Pet column: Annual spay-neuter campaign opportunity
Special to the Tribune
Take advantage of the Lake Tahoe Humane Society’s 26h Annual Prevent-a-Litter month as well as World Spay Day USA campaign month by saving on spay-neuter of cats, kittens, dogs and puppies in February.
Spay-neuter has become a mantra. Both to alleviate suffering and to relieve the taxpayer of related costs of surplus animals, the trend is for states to require sterilization of pets put up for adoption by both public and private shelters. However, surveys show that most pets still are acquired outside of the shelter system by people who do not sterilize their pets, which creates a cruel cycle of unplanned breeding, surplus pets, and shelter orphans. Ironically, there is virtually no opposition to the solutions for saving lives except from those uneducated about the killing, who claim there is no pet overpopulation problem, or sadly, who know but “just don’t get around to it.”
Twenty years ago it was estimated that 17 million adoptable pets were killed for lack of shelter holding space, caretaking resources, and adoption homes. Today that number is estimated at around 3 million to 4 million – still about 10,000 adoptable pets killed each day. Though there is progress, an unconscionable number of loving lives still are snuffed out needlessly. Puppy mills and backyard breeders looking for a quick buck still exist, stealing homes from adoptable orphans, 25 percent or more of which are in fact purebred pets. The two solutions are: 1) adopt don’t buy; and 2) spay or neuter owned pets.
There are additional reasons for being proactive. Spay-neuter surgery is long proven safe and is a health promoting procedure which can increase longevity. Every cat or dog who is spayed or neutered lives longer, stays healthier, and helps keep homes available for abandoned shelter pets. The pet overpopulation problem is real, ongoing, and recently made worse by the number of families who must give up pets due to dramatic life changes related to the economy.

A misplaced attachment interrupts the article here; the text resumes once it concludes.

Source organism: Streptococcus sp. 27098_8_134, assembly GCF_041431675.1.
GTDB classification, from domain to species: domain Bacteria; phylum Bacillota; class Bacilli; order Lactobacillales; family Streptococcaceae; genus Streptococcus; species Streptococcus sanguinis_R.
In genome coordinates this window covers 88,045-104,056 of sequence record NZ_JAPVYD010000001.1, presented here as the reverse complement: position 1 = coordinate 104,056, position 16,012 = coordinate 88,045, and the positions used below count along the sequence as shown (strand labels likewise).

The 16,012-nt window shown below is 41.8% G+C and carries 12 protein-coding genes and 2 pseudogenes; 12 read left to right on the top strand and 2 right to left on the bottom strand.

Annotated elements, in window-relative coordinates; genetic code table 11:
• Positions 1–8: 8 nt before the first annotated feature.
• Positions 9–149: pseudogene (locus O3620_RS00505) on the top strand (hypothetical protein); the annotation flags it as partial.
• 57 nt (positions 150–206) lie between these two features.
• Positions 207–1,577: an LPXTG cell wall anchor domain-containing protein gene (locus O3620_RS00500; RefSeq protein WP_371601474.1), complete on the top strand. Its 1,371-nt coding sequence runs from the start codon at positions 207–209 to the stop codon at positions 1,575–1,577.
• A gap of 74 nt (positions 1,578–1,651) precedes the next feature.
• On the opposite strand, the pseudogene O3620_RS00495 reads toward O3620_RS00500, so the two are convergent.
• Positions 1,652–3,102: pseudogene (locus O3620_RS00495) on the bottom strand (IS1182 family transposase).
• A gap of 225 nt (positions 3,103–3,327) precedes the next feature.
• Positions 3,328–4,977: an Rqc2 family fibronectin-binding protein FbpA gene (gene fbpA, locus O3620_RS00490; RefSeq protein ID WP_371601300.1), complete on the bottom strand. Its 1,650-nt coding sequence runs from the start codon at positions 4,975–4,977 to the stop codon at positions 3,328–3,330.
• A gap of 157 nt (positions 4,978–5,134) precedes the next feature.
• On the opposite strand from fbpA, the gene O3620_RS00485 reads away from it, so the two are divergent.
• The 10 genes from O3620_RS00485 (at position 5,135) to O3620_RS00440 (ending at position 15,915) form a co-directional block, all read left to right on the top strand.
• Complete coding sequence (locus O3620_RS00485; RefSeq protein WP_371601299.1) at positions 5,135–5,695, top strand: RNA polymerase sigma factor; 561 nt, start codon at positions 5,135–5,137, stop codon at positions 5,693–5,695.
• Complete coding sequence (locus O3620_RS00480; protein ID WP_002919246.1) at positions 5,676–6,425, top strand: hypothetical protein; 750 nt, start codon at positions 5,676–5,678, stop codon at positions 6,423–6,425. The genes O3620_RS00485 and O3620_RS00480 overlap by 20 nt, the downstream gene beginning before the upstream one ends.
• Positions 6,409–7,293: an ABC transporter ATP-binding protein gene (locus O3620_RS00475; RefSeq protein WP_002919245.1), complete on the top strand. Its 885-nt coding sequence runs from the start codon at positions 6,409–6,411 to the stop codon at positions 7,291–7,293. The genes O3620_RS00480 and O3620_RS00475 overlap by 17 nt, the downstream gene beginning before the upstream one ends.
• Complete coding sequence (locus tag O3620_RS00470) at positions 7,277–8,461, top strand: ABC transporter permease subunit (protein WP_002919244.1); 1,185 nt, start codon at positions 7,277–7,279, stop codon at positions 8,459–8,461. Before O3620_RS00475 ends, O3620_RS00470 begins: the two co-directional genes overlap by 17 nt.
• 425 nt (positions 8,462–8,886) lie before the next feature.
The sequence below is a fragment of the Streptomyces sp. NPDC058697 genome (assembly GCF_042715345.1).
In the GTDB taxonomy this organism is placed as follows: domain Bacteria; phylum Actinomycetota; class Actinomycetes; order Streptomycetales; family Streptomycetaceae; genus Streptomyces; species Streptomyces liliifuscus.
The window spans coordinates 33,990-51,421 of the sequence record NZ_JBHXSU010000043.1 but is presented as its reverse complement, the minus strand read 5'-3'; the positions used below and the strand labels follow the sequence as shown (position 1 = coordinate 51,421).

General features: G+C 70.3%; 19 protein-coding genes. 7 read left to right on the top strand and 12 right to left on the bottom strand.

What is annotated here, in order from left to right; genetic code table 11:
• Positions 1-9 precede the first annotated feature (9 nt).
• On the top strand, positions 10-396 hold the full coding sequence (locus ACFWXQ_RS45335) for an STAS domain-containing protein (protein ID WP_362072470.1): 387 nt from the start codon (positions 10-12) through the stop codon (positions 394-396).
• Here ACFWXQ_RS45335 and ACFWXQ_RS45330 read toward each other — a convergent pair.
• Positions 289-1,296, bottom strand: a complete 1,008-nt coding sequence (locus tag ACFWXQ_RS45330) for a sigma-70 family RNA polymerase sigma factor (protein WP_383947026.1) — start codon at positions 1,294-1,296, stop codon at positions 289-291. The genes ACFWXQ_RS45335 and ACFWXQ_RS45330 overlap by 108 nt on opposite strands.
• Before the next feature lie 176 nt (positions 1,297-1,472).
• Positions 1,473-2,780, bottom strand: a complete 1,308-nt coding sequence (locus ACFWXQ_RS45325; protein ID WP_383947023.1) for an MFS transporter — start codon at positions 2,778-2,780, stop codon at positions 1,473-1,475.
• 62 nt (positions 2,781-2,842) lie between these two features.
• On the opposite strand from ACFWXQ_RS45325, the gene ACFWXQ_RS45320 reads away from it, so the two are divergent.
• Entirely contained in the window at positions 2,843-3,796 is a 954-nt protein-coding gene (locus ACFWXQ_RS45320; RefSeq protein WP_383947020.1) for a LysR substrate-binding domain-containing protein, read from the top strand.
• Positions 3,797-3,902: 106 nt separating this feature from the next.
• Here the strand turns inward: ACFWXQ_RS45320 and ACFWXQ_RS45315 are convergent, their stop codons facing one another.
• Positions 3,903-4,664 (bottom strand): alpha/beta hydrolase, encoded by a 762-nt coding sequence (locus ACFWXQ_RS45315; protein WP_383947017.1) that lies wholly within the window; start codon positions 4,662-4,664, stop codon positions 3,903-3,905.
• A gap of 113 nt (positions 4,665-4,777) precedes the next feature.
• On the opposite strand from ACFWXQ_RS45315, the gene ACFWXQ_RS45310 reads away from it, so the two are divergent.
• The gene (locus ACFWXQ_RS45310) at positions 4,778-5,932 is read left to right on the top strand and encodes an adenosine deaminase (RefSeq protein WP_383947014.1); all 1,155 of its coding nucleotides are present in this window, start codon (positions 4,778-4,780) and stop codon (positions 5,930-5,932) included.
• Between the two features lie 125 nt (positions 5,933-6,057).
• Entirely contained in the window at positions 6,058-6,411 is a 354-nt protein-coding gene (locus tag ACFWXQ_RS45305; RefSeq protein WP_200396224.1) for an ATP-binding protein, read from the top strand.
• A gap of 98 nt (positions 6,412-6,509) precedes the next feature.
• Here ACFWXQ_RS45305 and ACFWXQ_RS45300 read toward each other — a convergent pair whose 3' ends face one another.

Benefits of spaying female cats and dogs:-
– No heat cycles, therefore males will not be attracted-
– Less desire to roam-
– Risk of mammary gland tumors, ovarian and/or uterine cancer is reduced or eliminated, especially if done before the first heat cycle-
– Reduces the number of cats, kittens, dogs, puppies at risk for shelter euthanasia-
Benefits of neutering male cats and dogs:-
– Reduces or eliminates spraying and marking-
– Less desire to roam, therefore less likely to be injured in fights or auto accidents-
– Risk of testicular cancer eliminated, incidence of prostate disease decreased-
– Decreases aggressive behavior and risk of dog bite injuries-
– Reduces number and cost of unwanted pets which community taxpayers support-
Still undecided? Here’s the cost of not spaying or neutering your pet:
1. Double license fees for dogs.
2. Higher “running loose” fines.
3. Higher probability (60 percent) of enlarged prostate, breast cancer, and other diseases.
4. Higher insurance costs and dog bite liability since most bites (76 percent) are by unaltered males.
5. Cost of cleaning cat spray marking or dog in heat discharge.
6. Cost of higher/more secure fencing or stronger door.
7. Costs of special care for cat and dog litters.
Take advantage of the local annual campaign for reduced surgical fees. Now is the time to spay and neuter your pets or to help a neighbor or senior neuter theirs. To participate in February’s cost saving community low cost spay-neuter program, call 530-542-2857.
– Provided by the Lake Tahoe Humane Society and the Society for the Prevention of Cruelty to Animals to help “Keep Tahoe Kind.” Dawn Armstrong is the executive director.
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